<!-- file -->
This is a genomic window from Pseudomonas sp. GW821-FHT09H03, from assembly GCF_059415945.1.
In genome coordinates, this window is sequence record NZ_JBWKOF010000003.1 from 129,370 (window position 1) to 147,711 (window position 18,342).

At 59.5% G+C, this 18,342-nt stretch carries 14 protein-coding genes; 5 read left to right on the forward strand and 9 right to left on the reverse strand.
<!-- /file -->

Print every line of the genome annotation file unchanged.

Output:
This is a genomic window from Pseudomonas sp. GW821-FHT09H03, from assembly GCF_059415945.1.
In genome coordinates, this window is sequence record NZ_JBWKOF010000003.1 from 129,370 (window position 1) to 147,711 (window position 18,342).

At 59.5% G+C, this 18,342-nt stretch carries 14 protein-coding genes; 5 read left to right on the forward strand and 9 right to left on the reverse strand.